Nigel Owens has spoken of how close he came to retiring from rugby after he was targeted with homophobic abuse at Twickenham in 2014, only for a hand-written letter from former Rugby Football Union chairman Bill Beaumont to convince him to carry on.
A year later, Owens went on to referee the Rugby World Cup final inside the same stadium, but it was the incident during the autumn international between England and New Zealand that left him questioning whether he wanted to remain in the sport, having been the subject of vile abuse from individuals in the stands.
“It was New Zealand vs England in Twickenham, I’d had a couple of phone calls asking me what I’d thought about the comments that had been shouted at me,” Owens says in a video released by Dove Men+Care ahead of this weekend’s Pride event in Cardiff, of which he is a patron for.
“What we really don’t know and what I don’t know is were they true rugby people or were they people that just came along to that game?
“What was difficult, people talking about it and then everyone in the world knows you’re gay, there’s everything like that. So there was a sense of disappointment, of ‘here we go again’. Even now after all I’ve been through there’s times where it gets you down and gets you scared.”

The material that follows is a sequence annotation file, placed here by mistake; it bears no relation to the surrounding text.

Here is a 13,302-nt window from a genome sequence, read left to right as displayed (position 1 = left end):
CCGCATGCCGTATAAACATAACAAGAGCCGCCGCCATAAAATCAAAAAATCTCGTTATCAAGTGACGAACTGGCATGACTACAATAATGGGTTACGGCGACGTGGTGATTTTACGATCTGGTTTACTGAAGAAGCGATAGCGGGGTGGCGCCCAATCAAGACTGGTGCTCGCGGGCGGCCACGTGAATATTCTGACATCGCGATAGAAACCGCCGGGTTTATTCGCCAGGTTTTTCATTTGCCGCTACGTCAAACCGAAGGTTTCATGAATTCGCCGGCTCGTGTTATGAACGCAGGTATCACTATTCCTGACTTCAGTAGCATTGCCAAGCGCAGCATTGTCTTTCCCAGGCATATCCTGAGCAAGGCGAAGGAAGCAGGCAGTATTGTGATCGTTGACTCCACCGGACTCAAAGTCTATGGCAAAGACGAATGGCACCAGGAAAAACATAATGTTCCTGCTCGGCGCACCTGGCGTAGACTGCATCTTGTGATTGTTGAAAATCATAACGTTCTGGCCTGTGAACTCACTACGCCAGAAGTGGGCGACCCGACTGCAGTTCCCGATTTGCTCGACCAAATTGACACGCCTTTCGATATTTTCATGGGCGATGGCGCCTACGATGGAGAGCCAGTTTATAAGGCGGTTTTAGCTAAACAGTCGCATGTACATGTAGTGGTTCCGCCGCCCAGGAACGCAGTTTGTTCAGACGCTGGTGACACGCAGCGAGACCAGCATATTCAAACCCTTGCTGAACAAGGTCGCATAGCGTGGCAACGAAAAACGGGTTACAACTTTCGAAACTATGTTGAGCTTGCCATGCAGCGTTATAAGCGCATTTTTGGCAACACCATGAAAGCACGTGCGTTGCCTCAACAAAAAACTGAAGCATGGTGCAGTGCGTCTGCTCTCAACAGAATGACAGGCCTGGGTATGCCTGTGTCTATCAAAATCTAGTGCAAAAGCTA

But after considering his future in the game and potentially quitting as a referee, Owens received a letter from former England captain Beaumont – then the RFU’s chairman – stressing just how welcome he was at Twickenham and deploring the actions of those who abused him.
“Forty-eight hours after the game, on the Monday I think, we were [made] aware that comments had been made,” Beaumont said. “I just felt sad, [that] somebody would’ve stooped so slow, and decided then that I would write a personal letter to Nigel that I care about it and the Union cared about it, and that he would always be welcome at Twickenham.”
Owens added: “It was really touching, I sort of read the letter with a little tear in my eye really. Reading that letter that gave me the impression that it really does mean something to him, he really does care.”
Owens would of course return to the home of English rugby many times after, including the World Cup final in 2015 between the All Blacks and Australia, but his first visit after the incident came in the Six Nations earlier that year to officiate England’s match against France. Upon his arrival, he was given a standing ovation.
“I remember coming off the bus and walking through that crowd and when they started to clap it was an unbelievable feeling,” he said.
Beaumont added: “It was really touching, I sort of read the letter with a little tear in my eye really. Reading that letter that gave me the impression that it really does mean something to him, he really does care.”
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